Assuming again that the modifier stays rare in all generations, the average fitness in the population is controlled solely by the resident and is the constant . Therefore, here again, the effect of selection is linear, and Equation 7 can be expressed unconditionally as(8)

Introducing Equation 8 into condition (6) yields the following condition for the stationary distribution to be reached:(9)

To obtain the expected total number of modifiers at stationary distribution, , Equation 9 is summed over all *k*, giving , which simplifies to(10)

Therefore, the expected total number of modifier individuals in any generation at stationary distribution can be found as a function of the expected number of nondeleterious modifiers at the same generation. Finally, from Equations 3 and 10 the expected total number of modifiers in the population can be written as a function of time,(11)

Dividing by the total population size, *N*, this finally gives the expected total frequency of modifiers as a function of time, once the modifier subpopulation has reached stationary distribution:(12)Note that this derivation is valid even if the number of modifiers is very low at appearance (*e.g.*, even if a single modifier is initially present). Modifiers may be affected by drift and often be lost, but the expectation of their frequency is always given by Equation 12. The only assumption needed for this result to hold is that the average relative fitness in the population is the constant , which implies (i) that the total population size is large and (ii) that the modifier stays rare in all generations.

For comparison, let us now take the logarithm of Equation 12,(13)and contrast it with the logarithm of the modifier's frequency obtained from Equation 1 (*i.e.*, supposing that modifiers reach stationary distribution immediately after appearance):(14)

The log-slope of the modifier's frequency with time is the same in both cases [(13) and (14)] except that Equation 13 is shifted generations back. Owing to the delay before reaching mutation–selection balance, it is merely as if the cost of deleterious mutations was paid only generations after appearance (see also Johnson 1999b). For instance, if deleterious mutations are lethal (), then the shift is only of one generation because the mutation–selection balance is attained in a single generation. Both expressions are compared with stochastic individual-based simulations (Figure 1). Equation 14 assumes that modifiers have an average fitness immediately after introduction whereas they have the average fitness of wild types. As a consequence it yields an underestimation of the expected frequency of modifiers when they increase mutation rate () and an overestimation when they reduce it (; not shown). Equation 13 provides a correct approximation, but only when the modifier has reached stationary distribution, which occurs a certain number of generations after introduction, this number being inversely proportional to the effect of deleterious mutations.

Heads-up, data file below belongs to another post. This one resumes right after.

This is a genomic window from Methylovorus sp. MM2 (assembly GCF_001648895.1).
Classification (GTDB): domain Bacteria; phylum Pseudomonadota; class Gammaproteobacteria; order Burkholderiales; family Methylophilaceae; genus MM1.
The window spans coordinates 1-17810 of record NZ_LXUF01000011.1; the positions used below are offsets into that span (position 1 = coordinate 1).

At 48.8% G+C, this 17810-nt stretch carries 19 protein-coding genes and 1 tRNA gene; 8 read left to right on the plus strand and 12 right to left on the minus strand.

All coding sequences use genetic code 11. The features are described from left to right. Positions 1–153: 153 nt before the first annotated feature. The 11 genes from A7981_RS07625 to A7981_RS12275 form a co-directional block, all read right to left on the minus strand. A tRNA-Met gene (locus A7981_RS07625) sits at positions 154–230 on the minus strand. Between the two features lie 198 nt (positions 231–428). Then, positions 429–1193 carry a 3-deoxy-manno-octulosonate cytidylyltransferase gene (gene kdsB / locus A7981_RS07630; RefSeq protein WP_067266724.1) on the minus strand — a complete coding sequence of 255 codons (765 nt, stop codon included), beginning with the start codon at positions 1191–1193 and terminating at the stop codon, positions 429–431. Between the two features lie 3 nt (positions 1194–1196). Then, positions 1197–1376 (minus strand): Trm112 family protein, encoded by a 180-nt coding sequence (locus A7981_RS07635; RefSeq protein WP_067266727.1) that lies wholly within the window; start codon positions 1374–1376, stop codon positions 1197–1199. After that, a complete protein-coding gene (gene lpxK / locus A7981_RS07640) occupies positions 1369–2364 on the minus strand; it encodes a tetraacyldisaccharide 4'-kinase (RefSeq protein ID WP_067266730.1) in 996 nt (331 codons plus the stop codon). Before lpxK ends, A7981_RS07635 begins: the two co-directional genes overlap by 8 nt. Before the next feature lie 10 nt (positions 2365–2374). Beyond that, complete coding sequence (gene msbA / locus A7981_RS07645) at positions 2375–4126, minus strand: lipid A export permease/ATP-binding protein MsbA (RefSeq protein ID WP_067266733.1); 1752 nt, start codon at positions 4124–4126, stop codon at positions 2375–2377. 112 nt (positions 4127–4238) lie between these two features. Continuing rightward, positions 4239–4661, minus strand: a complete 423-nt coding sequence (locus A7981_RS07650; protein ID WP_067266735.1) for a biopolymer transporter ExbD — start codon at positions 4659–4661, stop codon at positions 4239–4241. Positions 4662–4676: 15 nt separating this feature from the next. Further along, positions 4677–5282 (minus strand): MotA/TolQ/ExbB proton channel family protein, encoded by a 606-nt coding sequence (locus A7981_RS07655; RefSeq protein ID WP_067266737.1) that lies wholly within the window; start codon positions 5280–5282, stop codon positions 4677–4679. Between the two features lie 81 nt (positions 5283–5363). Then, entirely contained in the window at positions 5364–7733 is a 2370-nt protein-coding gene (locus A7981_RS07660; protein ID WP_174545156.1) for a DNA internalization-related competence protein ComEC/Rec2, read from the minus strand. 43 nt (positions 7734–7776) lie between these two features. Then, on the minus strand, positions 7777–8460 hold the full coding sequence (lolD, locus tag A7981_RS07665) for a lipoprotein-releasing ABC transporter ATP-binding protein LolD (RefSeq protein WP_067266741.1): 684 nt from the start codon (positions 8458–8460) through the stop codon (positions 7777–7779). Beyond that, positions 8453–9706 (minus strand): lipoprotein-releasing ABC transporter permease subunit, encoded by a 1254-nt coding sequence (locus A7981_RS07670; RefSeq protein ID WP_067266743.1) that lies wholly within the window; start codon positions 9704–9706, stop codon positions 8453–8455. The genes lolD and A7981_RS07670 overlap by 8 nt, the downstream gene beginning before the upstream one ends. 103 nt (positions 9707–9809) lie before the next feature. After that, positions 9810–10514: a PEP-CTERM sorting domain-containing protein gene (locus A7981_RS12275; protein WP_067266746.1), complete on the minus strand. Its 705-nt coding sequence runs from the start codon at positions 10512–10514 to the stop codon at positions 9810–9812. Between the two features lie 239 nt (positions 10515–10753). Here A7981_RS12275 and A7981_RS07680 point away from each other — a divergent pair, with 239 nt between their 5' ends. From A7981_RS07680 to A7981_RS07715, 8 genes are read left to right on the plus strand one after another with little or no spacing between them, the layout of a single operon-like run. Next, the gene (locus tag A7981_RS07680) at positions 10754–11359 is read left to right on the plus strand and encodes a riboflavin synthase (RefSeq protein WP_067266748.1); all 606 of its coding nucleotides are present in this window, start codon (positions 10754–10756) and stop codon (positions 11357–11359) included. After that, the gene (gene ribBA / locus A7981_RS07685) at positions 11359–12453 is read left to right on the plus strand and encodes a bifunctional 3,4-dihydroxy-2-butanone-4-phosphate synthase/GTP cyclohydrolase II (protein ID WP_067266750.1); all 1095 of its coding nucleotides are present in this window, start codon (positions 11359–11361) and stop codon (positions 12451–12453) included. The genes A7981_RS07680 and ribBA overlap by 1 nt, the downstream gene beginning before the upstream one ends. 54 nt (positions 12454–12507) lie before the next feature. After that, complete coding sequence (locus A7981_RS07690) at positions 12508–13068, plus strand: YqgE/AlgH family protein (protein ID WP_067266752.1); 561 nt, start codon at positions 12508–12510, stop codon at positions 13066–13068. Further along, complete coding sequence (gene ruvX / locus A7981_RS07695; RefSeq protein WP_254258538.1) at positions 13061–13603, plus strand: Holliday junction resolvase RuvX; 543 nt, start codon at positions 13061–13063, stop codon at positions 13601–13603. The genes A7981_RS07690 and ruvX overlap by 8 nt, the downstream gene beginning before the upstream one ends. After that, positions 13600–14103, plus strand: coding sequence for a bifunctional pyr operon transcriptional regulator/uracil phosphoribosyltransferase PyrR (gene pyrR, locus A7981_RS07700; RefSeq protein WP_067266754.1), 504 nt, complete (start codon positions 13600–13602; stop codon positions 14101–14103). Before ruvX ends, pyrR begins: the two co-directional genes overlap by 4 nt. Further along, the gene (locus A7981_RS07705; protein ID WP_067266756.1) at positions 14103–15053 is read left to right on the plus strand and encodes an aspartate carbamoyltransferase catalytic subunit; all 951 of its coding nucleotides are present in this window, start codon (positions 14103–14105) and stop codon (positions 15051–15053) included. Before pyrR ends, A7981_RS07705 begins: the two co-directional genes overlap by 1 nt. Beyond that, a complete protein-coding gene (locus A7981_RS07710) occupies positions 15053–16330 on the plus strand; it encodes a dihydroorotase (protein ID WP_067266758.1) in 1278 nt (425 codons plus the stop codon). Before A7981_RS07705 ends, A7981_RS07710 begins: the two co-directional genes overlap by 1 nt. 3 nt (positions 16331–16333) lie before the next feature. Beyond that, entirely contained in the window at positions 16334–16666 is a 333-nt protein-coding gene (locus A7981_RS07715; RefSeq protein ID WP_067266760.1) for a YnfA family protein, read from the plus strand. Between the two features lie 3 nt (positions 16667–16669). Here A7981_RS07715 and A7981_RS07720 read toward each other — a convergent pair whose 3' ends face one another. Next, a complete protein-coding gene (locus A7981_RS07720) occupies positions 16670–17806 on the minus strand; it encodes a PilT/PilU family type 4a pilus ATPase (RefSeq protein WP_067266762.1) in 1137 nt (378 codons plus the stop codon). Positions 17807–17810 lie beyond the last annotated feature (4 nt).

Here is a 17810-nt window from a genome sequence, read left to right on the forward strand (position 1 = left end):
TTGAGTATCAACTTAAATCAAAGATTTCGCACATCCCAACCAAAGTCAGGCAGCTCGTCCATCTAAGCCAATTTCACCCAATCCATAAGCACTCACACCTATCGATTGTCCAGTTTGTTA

#### Adaptation:

We then examine the effect of adaptation on the expected frequency of a modifier. Let us assume that a selective pressure is present in the population, requiring the fixation of one adaptive mutation arising at one among *l* base pairs ( is the advantageous mutation rate). In this article, a selective sweep is assumed to be the total fixation of a single mutant (see also Johnson 1999a); *i.e.*, the population size is small with regard to the average advantageous mutation rate (, where is the average fixation probability of an advantageous mutant, is the average advantageous mutation rate, and is the number of generations needed for the fixation of the advantageous mutation to occur). Hence the simultaneous or successive generation of several advantageous mutants during one selective sweep is not considered.

At this point, two alternative hypotheses need to be envisaged. The first hypothesis (hyp. 1) assumes that the beneficial mutations are much stronger than the deleterious ones and hence that selective sweeps involve random individuals, irrespective of the number of deleterious mutations they carry. According to this hypothesis, the expected total frequency of modifier individuals {} needs to be considered as they may all participate in selective sweeps; this frequency is evaluated from Equation 12. The second hypothesis (hyp. 2), known as the “ruby in the rubbish” hypothesis (Peck 1994; Orr 2000; see also Bachtrog and Gordo 2004), assumes that beneficial mutations can fix only in nondeleterious backgrounds. This is true provided that deleterious mutations are stronger than advantageous ones. According to this hypothesis, the expected frequency of nondeleterious modifiers } is the only relevant quantity; it is evaluated from Equation 4. These two hypotheses should be seen as two extremes of a continuum; in the general case indeed, the average fixation probability of an advantageous mutation is quantitatively reduced by the presence of deleterious mutation(s) in the same genome (Johnson and Barton 2002), which yields an interference between the background (modifier or not) and the probability to generate a selective sweep. However, this general case being extremely difficult to model, the two extremes are considered instead (hyps. 1 and 2). In the following the methods employed are detailed only for the first hypothesis; the analysis of the ruby in the rubbish case is detailed in appendix a.